A medical indication to perform a particular test or to administer a particular treatment may be a medical reason to perform that test or administer that treatment. Stedman’s Medical Dictionary (2005) defines a medical indication as “the basis or rationale for using a particular treatment or diagnostic test,” and says that it “may be furnished by a knowledge of the cause (causal indication), by the symptoms present (symptomatic indication), or by the nature of the disease (specific indication).”1
A medical indication may also be a situation or condition in which a particular test or treatment is advised or recommended, based on the available scientific evidence. For example, according to the Physicians’ Desk Reference (2015), the indications for prescription of an albuterol inhaler include “Treatment or prevention of bronchospasm in patients 4 years of age and older with reversible obstructive airway disease,” and “Prevention of exercise-induced bronchospasm in patients 4 years of age and older.”2
A medical indication may also be an evidence-based justification for a particular test or treatment. The strength of the indication may depend on the strength of the available scientific evidence for that indication.
Factors affecting the indication for a particular test or treatment include not only the nature of the particular disease process under consideration, but also the potential benefits and efficacy of treatment, the age of the patient, the overall condition of the patient, the personal desires and preferences of the patient, the potential side-effects and burdens of treatment for the patient, the costs of treatment, the availability of treatment, and the projected goals of treatment.
A medical non-indication for the performance of a particular test or administration of a particular treatment is an absence or lack of indication to perform that test or administer that treatment. Reasons that medical tests or treatments may not be indicated include: the non-health-threatening nature of some medical conditions, the lack of treatment efficacy with regard to some medical conditions, the potential side-effects of some treatments, the potential financial burdens of some treatments, and the personal desires of some patients not to undergo arduous tests and treatment.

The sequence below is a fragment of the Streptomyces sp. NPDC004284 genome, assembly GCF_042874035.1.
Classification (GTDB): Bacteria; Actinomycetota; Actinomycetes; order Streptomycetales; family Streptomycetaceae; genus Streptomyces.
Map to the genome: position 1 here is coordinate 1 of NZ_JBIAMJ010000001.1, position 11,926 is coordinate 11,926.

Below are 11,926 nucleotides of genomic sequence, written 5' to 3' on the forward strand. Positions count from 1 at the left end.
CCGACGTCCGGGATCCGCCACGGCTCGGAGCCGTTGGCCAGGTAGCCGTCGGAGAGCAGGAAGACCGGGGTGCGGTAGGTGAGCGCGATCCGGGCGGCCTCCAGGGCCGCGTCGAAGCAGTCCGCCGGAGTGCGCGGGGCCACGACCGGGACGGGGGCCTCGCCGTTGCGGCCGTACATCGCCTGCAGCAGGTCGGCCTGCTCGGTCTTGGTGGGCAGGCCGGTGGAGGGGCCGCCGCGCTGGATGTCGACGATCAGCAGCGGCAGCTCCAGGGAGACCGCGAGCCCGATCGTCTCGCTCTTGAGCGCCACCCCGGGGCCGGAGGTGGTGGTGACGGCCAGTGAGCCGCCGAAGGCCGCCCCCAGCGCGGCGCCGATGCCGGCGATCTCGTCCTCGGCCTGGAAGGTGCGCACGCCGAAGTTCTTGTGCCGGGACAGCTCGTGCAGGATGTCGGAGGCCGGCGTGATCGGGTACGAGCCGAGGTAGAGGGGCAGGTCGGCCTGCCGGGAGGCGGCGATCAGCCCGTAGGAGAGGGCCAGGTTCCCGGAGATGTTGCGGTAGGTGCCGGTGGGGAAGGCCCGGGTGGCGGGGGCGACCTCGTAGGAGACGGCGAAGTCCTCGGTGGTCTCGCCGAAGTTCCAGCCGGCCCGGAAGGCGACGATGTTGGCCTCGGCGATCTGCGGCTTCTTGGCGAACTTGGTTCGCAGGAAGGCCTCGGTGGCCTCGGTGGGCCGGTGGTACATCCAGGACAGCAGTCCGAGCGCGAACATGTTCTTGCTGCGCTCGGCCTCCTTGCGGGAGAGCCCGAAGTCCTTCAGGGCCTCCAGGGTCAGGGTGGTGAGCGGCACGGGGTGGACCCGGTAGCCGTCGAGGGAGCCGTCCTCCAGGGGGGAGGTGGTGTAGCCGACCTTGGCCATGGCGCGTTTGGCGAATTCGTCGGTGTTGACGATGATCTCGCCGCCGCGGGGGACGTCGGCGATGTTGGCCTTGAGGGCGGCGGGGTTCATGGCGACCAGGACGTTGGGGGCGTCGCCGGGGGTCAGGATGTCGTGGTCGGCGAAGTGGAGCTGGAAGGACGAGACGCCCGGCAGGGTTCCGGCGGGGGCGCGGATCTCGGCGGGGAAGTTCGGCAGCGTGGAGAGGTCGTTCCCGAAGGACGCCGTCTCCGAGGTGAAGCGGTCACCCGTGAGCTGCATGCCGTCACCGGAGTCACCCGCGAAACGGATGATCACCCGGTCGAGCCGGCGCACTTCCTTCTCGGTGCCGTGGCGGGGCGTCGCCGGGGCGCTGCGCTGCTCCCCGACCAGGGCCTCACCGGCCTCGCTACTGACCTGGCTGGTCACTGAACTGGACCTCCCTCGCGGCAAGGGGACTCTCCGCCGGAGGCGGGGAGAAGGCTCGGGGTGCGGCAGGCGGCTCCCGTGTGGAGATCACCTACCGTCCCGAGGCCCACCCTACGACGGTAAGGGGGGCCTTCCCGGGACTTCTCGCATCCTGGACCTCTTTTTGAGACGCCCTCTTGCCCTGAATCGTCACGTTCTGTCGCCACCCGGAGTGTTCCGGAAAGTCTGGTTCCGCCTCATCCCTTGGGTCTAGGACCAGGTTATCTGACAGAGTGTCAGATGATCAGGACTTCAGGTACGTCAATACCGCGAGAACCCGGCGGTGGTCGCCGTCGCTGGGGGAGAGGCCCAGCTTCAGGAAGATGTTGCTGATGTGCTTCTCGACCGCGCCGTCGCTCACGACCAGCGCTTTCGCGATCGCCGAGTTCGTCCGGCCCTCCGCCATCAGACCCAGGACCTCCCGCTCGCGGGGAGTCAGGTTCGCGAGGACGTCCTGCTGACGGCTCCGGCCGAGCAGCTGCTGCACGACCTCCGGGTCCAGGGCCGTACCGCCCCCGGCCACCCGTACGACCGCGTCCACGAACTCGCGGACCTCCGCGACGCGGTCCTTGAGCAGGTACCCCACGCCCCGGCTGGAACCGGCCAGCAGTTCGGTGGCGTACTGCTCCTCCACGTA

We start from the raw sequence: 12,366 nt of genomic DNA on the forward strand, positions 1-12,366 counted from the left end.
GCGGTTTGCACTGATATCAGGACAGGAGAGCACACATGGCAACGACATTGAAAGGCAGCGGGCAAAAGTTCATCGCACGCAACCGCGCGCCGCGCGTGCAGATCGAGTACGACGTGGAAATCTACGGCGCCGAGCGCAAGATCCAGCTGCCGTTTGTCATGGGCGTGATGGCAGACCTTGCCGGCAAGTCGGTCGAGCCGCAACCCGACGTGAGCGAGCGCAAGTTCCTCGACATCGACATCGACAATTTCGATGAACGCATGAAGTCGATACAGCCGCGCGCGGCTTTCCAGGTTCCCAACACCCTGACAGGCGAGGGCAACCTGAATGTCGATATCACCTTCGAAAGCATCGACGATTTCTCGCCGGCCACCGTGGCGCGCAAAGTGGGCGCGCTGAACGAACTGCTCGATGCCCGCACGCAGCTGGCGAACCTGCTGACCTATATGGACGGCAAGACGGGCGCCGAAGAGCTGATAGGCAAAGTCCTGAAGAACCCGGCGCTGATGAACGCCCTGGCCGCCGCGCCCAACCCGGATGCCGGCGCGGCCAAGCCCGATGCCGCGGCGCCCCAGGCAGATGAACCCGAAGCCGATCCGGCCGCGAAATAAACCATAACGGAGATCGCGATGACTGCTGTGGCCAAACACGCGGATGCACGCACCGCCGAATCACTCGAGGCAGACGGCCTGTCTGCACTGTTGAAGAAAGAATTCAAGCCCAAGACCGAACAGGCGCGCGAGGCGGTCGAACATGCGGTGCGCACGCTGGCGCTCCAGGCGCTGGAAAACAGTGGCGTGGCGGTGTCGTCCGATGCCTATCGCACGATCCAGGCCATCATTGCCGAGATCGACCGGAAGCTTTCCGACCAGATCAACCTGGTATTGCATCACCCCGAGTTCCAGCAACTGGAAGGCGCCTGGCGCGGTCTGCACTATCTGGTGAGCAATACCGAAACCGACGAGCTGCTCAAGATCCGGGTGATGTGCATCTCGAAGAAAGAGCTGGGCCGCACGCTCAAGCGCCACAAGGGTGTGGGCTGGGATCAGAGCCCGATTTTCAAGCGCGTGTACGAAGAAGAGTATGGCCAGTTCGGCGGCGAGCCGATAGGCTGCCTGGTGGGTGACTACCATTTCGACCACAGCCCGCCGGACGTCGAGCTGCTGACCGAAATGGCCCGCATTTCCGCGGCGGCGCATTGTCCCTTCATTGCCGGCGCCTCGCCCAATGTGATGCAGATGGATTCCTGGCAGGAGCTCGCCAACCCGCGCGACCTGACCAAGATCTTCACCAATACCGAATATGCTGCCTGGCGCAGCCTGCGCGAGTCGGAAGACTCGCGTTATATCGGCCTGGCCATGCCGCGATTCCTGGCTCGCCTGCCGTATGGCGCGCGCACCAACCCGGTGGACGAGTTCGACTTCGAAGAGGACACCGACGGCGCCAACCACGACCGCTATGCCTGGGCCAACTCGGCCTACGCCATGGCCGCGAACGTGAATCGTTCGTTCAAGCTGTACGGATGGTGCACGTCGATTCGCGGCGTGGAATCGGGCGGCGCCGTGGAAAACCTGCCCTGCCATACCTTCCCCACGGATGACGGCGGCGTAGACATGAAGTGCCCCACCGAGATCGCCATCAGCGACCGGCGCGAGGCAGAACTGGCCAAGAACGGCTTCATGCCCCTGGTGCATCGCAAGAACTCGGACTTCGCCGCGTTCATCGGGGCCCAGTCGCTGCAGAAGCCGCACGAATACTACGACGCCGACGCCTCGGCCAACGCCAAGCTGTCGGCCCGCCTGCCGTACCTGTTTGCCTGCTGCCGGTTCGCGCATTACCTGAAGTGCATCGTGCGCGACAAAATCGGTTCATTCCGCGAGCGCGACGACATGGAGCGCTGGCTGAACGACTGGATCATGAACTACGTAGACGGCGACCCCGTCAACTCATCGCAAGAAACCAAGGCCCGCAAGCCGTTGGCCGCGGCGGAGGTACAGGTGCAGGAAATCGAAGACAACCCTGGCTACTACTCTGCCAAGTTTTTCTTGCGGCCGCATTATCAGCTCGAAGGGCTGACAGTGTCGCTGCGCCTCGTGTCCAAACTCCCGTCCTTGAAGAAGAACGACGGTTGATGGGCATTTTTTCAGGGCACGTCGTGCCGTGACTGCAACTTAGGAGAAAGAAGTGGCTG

A medical contraindication to a particular test or treatment is a medical reason not to perform that test or treatment (because the test or treatment may be injurious or harmful to the patient). A contraindication may be described as relative or absolute. A relative contraindication to a test or treatment may sometimes be outweighed by the potential benefits of that test or treatment if the potential benefits are significant and the risk of harm is very low, but an absolute contraindication to a test or treatment is never outweighed by the potential benefits of that test or treatment (because of the severity and magnitude of the potential harms that the test or treatment may cause to the patient)
What then is the relation between medical indications and epistemic justifications? To say that a particular test or treatment is medically indicated is to make an epistemic claim regarding the appropriateness, correctness, and advisability of that test or treatment. If we make such a claim, then we may have an epistemic duty to justify it by thoroughly examining all the available evidence for and against it. In order to be epistemically justified in saying that a particular test or treatment is medically indicated, we must have sufficient epistemic grounds for saying so.
Let’s consider the following propositions (where the letter “T” stands for a medical test or treatment) as a method of investigating the role and function of medical indications as epistemic justifications: